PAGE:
Terry Flanagan will look to outclass and outlast Jose Zepeda
The city of Manchester, England, has long been a boxing hotbed and local fight fans have two intriguing lightweight world-title bouts coming their way. On July 18, Anthony Crolla will face Darleys Perez for the WBA title, but first, this Saturday, Terry Flanagan meets feared American puncher Jose Zepeda for the vacant WBO version.
Flanagan (27-0, 10 knockouts) is a sophisticated southpaw with plenty of experience. In an age where fighters are frequently fast-tracked to the top level, this 27-year-old technician has undergone a lengthy six-year learning curve, capturing English and British titles en route to a solid world ranking.
“I probably could have fought for a title sooner but everything happens for a reason and I’m happy that I have six years of pro experience behind me,” Flanagan said. “Everything will come together in this fight. I’ll be bringing a high work rate, good boxing skills and I’m also willing to mix it up when I have to.”
In February, Flanagan faced what was arguably his toughest test in Irish pressure-fighter Stephen Ormond. The Manchester man built a commanding lead through eight rounds, but did encounter adversity in the form of his opponent’s skull. Ormond was penalized for persistent use of the head and then disqualified in the tenth for the same infraction.
Flanagan recalled, “I was winning that fight comfortably and in the last couple of rounds Stephen knew I was getting stronger, and he was tiring a bit. I kept him frustrated, he couldn’t get off, and his game plan wasn’t working, whereas mine was. He was just looking for a way out and I was cruising to a decision win on all three scorecards.”
This victory validated Flanagan’s No. 1 ranking with the WBO and his shot at the vacant belt will be against a dangerous, unbeaten opponent who carries dynamite in his gloves.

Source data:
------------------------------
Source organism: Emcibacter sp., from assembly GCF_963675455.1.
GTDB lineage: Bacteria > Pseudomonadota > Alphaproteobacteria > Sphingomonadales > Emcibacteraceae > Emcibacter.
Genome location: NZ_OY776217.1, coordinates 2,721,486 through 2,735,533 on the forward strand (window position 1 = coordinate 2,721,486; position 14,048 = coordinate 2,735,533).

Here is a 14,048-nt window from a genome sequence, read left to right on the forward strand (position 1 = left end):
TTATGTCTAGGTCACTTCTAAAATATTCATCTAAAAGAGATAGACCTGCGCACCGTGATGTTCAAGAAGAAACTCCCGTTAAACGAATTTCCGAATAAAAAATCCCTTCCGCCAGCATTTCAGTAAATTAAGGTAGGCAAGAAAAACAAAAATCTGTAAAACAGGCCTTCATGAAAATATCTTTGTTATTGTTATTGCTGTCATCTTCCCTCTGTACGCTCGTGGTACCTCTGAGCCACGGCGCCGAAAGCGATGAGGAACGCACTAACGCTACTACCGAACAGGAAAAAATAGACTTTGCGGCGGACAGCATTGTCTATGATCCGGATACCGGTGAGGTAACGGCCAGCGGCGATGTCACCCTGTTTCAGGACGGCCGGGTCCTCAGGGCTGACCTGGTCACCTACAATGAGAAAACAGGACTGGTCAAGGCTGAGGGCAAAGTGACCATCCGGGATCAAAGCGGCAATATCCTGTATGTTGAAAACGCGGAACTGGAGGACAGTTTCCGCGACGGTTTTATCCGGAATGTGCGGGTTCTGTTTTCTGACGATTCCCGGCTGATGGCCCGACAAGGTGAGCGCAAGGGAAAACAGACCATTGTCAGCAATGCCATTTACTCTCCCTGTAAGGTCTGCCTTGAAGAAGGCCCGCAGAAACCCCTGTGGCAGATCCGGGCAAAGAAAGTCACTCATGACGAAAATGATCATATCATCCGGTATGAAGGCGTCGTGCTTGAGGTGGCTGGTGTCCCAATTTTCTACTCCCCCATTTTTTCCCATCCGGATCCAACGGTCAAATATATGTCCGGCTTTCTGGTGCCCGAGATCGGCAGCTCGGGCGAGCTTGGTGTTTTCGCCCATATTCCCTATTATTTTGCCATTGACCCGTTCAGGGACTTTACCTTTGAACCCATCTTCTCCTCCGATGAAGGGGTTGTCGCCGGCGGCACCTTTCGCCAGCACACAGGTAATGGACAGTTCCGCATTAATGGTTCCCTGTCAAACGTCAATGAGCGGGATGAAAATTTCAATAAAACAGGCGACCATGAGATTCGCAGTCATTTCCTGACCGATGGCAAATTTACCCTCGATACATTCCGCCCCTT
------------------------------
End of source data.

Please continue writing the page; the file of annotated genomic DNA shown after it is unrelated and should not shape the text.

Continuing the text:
“Jose Zepeda is strong, skilled and does carry power in that left hand,” agreed Flanagan. “Everyone he hits he knocks over, and he likes to switch quite a bit so we’ve been preparing for that too. The thing is, he’s not accustomed to being hit back, and when he has been he’s looked vulnerable.
“It’s going to be a very tough fight, but it’s one that I’m more than capable of winning.”
As with most prolific punchers who have never been tested, there are question marks hanging over Zepeda. Despite an ominous 23-0 (20 KOs) record, he has only been beyond six rounds once and the 26-year-old is also dropping down in weight from 140 pounds. Flanagan sees only opportunity.
He said, “We want to take Zepeda into the later rounds and see if he still carries the same firepower at lightweight. We need to be careful early but once we get past the midway point he is likely to lose the snap on his punches. When that happens we’ll be looking to outwork him and win the rounds big.”
After basking in the shadow of more popular British lightweights like Crolla, Ricky Burns, Kevin Mitchell and the emerging Luke Campbell, Flanagan is obsessed with making a real splash at 135 pounds and admitted that there is more on the line than just a world title.
“I would be the first English lightweight world champion and that will go down in history,” said Flanagan, his voice rising slightly. “That’s stuff my kids can talk about in years to come. This fight means everything to me because it’s all I’ve ever wanted.”
Tom Gray is a member of the British Boxing Writers’ Association and has contributed to various publications. Follow him on Twitter: @Tom_Gray_Boxing